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Intra-study and inter-technique validation of cardiovascular magnetic resonance imaging derived left atrial ejection fraction as a prognostic biomarker in heart failure with preserved ejection fraction

Abstract

The aim of this study was to assess the agreements of both biplane and short-axis Simpson’s (SAX) methods for left atrial ejection fraction (LAEF) calculation utilising cardiovascular magnetic resonance imaging (CMR) in heart failure with preserved ejection fraction (HFpEF) and evaluate their relation to clinical outcomes. One hundred and thirty six subjects (HFpEF n = 97, controls n = 39) underwent CMR, six-minute walk tests and blood sampling in our prospective, observational, single-centre study. Overall, LAEF (%) was lower in HFpEF patients compared to controls (SAX 34 ± 13 vs 47 ± 8, biplane 34 ± 16 vs 51 ± 11; p < 0.0001 for both). Atrial fibrillation (AF) was present in 24% of HFpEF and was associated with higher LA volumes and lower LAEF compared to sinus rhythm (p < 0.0001) with both methods. Biplane LAEF correlated strongly with SAX measurements (overall Pearson’s r = 0.851, sinus rhythm r = 0.651, AF r = 0.882; p < 0.0001). Biplane LAEF did not differ significantly compared to SAX LAEF (overall 34 ± 16 vs 34 ± 13%; p = 0.307) except in AF subjects in whom biplane LAEF was lower (mean difference 2 ± 4%, p = 0.013). There were 44 composite events (25 deaths, 19 HF hospitalizations) in HFpEF during median follow-up of 1429 days. LAEF below the median was associated with increased risk of composite endpoints (Log-Rank biplane p < 0.0001; SAX p = 0.009). In multivariable Cox proportional hazards regression analysis, both biplane LAEF (hazard ratio [HR] 0.604; 95% confidence interval [CI] (0.406–0.900); p = 0.013) and SAX LAEF (HR 0.636; CI 0.441–0.918; p = 0.016) remained independent predictors along with indexed extracellular volume. CMR LAEF, derived from either the short-axis or biplane method is lower in HFpEF compared to healthy controls and remains a strong marker of prognosis.

Introduction

In our recently published article [1], we reported that cardiovascular magnetic resonance (CMR) derived left atrial ejection fraction (LAEF) measured from the biplane method was lower in a well characterized cohort of heart failure with preserved ejection fraction (HFpEF) compared to healthy controls and was also independently associated with adverse outcomes. Furthermore, CMR biplane LAEF had excellent reproducibility. However, volumetric assessment of left atrial volumes (and hence function) derived from the short-axis (Simpson’s short-axis [SAX]) method is widely recognised as the imaging gold standard [2, 3]. In a recent study of HFpEF patients, the biplane method was shown to have good correlation and agreements for LA volumetric analysis compared to the SAX method [4]. However, no prior CMR studies in HFpEF have compared LAEF between both methods. Furthermore, the prognostic role of SAX LAEF in HFpEF has not been reported. We aimed to assess the agreements of both methods for LAEF (and LA volumes) utilising CMR in HFpEF. We also evaluated whether SAX LAEF is also related to clinical outcomes, in order to validate and strengthen our previous findings implicating CMR LAEF as a prognostic biomarker in HFpEF.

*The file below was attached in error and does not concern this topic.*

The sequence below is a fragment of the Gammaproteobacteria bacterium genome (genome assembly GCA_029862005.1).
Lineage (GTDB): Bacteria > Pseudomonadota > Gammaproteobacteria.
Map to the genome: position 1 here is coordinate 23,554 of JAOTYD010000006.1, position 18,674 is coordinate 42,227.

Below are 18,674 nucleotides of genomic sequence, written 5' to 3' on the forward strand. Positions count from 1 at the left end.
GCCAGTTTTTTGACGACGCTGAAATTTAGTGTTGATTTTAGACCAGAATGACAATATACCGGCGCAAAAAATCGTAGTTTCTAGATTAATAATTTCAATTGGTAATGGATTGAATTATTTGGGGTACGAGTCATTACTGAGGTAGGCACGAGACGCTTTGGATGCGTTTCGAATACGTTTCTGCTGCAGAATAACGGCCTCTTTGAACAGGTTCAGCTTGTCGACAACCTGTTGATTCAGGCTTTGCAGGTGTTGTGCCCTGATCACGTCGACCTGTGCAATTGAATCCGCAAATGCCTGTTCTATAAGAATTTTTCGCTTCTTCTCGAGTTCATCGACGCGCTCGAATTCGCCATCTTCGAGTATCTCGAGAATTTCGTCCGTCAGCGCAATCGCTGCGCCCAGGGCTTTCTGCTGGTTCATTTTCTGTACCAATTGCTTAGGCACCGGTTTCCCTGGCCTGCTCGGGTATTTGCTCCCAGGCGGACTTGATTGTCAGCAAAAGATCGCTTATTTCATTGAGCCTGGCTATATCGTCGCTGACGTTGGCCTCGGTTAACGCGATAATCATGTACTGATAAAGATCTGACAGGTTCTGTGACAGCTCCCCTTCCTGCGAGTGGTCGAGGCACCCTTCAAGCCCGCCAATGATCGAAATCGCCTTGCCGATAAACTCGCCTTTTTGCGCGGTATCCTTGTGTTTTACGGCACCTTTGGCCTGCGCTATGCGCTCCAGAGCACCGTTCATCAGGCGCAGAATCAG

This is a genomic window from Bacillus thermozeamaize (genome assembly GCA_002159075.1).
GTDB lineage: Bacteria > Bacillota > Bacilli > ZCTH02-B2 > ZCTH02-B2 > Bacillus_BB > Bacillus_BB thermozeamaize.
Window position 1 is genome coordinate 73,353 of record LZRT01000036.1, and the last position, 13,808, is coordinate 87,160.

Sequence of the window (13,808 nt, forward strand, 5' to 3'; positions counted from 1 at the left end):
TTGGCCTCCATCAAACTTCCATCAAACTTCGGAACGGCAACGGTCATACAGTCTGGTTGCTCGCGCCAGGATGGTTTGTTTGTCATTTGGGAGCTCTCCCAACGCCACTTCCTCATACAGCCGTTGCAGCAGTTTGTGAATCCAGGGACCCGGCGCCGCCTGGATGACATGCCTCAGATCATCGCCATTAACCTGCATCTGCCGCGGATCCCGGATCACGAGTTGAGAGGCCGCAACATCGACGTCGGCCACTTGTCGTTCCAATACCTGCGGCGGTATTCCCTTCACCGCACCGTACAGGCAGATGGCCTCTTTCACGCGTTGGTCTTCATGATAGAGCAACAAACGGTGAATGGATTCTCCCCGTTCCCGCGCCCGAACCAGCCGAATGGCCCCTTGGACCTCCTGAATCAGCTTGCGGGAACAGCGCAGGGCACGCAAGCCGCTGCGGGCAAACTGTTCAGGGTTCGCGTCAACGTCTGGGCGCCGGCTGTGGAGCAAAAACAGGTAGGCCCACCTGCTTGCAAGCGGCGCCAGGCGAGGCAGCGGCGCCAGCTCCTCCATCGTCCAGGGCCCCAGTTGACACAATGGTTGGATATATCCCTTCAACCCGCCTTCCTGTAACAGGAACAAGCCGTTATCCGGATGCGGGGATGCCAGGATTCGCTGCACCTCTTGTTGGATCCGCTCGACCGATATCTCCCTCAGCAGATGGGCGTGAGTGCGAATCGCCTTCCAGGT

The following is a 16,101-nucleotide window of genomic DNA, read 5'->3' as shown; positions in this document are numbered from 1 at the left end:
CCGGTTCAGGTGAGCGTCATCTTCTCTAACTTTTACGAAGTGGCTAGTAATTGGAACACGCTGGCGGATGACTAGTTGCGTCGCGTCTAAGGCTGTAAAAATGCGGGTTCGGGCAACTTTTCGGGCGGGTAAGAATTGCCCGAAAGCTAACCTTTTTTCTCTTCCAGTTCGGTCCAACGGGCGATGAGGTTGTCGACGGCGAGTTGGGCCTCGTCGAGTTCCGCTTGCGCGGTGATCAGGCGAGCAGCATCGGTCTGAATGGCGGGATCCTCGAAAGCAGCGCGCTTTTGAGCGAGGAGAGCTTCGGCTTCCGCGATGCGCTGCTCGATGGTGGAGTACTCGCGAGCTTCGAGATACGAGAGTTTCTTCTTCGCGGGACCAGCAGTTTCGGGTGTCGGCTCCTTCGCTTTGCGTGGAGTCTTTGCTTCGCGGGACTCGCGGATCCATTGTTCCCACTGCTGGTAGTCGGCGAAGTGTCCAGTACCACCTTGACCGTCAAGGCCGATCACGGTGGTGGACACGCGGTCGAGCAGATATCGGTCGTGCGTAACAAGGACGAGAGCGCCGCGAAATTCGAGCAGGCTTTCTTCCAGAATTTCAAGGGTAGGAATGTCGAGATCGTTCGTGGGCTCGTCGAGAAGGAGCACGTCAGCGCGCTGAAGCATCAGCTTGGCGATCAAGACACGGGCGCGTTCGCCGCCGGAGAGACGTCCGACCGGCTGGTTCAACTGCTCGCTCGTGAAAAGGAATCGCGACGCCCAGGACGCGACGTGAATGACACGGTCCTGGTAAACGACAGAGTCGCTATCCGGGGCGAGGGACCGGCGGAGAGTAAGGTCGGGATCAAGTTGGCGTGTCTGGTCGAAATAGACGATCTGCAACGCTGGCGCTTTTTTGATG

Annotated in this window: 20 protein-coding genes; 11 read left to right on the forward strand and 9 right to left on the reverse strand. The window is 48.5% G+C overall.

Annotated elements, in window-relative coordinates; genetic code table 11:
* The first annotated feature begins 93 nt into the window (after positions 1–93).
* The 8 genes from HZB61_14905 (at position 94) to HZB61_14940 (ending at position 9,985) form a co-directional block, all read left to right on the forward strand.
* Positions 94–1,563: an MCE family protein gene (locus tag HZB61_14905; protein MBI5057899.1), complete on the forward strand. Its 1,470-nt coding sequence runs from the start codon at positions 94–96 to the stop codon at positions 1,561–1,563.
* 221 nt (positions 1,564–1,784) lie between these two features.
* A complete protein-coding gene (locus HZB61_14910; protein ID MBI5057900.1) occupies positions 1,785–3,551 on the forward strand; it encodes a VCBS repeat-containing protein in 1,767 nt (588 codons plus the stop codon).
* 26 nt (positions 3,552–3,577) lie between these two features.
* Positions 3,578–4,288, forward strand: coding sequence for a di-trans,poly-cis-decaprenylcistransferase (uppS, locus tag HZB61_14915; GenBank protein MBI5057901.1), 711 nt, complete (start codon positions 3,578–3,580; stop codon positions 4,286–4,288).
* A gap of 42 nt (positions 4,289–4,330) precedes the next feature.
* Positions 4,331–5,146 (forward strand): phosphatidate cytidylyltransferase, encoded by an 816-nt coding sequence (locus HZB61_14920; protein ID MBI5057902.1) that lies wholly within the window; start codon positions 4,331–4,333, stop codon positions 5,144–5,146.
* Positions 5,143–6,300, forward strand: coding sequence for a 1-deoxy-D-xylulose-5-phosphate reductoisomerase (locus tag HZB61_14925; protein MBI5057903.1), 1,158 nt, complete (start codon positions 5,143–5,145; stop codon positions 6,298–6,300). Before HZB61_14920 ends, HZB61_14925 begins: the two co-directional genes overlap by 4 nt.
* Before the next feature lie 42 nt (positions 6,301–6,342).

Methods

From our original study cohorts [1] of HFpEF (n = 140) and healthy controls (n = 48), paired data for image analysis of both CMR biplane and SAX LAEF derivation was available in 136 subjects (HFpEF n = 97, controls n = 39). HFpEF was defined as clinical or radiographic evidence of heart failure and left ventricular ejection fraction > 50%. Exclusion criteria for HFpEF included: myocardial infarction in the preceding 6 months, suspected or confirmed cardiomyopathy or constrictive pericarditis, non-cardiovascular life expectancy < 6 months, severe chronic obstructive pulmonary disease (or forced expiratory volume [FEV1] < 30% predicted or forced vital capacity [FVC] < 50% predicted), severe native valve disease and significant renal impairment (estimated glomerular filtration rate [eGFR] < 30 ml/min. The control population were age- and sex-matched compared to HFpEF and asymptomatic. As previously reported, hypertensive controls were also included since hypertension is highly prevalent in this age group of patients. Furthermore, hypertension is intimately linked with HFpEF development and is also reportedly associated with LA dysfunction [5] and we wanted to account for this potential confounder.

Study recruitment, blood sampling, six-minute walk testing, imaging protocols and analytical methods for CMR have been detailed previously. For the SAX method (see Fig. 1), a contiguous stack of short-axis steady-state-free-precession images were acquired with retrospective ECG gating (or prospective gating in subjects with AF). Both end-diastolic and end-systolic frames were contoured to derive maximal left atrial volume [LAV max] and minimal left atrial volume (LAV min) and LAEF was calculated. Unlike the biplane method (see Fig. 2), SAX volumes were inclusive of the LA appendage but both techniques excluded pulmonary veins. The primary endpoint remained the composite of all-cause mortality or first HF hospitalization. Parameters with univariable association with the composite endpoint at p < 0.1 was entered into Cox proportional hazards regression analysis. In cases of collinearity, variables with historically stronger prognostic importance from published literature were chosen for inclusion in Cox regression analysis and underwent stepwise elimination. Four separate clinically relevant Cox regression models were generated including a final model incorporating the strongest predictors. Cox regression models were limited to no more than 4 parameters (plus LAEF), allowing for approximately one parameter per 10 composite events. To allow hazard ratios (HR) to be compared according to one standard deviation increase, continuous predictor variables were Z-standardized. Event rates were calculated from Kaplan–Meier analysis. The Log-Rank test was used to detect differences in survival curves. In order to further assess the strength of both biplane and SAX LAEF in predicting outcomes, receiver operator characteristics (ROC) analyses were also performed.